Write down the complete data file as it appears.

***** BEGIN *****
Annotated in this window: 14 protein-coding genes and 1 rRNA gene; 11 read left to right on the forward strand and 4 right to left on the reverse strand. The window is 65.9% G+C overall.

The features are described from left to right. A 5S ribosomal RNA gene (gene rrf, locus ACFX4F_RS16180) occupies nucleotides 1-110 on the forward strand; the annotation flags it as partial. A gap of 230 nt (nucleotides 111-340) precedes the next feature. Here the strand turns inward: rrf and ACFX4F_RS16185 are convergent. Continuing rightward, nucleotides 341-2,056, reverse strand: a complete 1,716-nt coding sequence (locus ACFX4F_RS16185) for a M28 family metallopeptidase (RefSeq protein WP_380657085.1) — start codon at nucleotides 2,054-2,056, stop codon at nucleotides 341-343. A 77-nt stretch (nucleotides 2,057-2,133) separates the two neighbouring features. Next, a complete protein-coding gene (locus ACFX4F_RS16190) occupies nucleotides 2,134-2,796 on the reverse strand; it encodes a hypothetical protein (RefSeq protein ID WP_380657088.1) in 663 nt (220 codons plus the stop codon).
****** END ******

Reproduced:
Annotated in this window: 14 protein-coding genes and 1 rRNA gene; 11 read left to right on the forward strand and 4 right to left on the reverse strand. The window is 65.9% G+C overall.

The features are described from left to right. A 5S ribosomal RNA gene (gene rrf, locus ACFX4F_RS16180) occupies nucleotides 1-110 on the forward strand; the annotation flags it as partial. A gap of 230 nt (nucleotides 111-340) precedes the next feature. Here the strand turns inward: rrf and ACFX4F_RS16185 are convergent. Continuing rightward, nucleotides 341-2,056, reverse strand: a complete 1,716-nt coding sequence (locus ACFX4F_RS16185) for a M28 family metallopeptidase (RefSeq protein WP_380657085.1) — start codon at nucleotides 2,054-2,056, stop codon at nucleotides 341-343. A 77-nt stretch (nucleotides 2,057-2,133) separates the two neighbouring features. Next, a complete protein-coding gene (locus ACFX4F_RS16190) occupies nucleotides 2,134-2,796 on the reverse strand; it encodes a hypothetical protein (RefSeq protein ID WP_380657088.1) in 663 nt (220 codons plus the stop codon).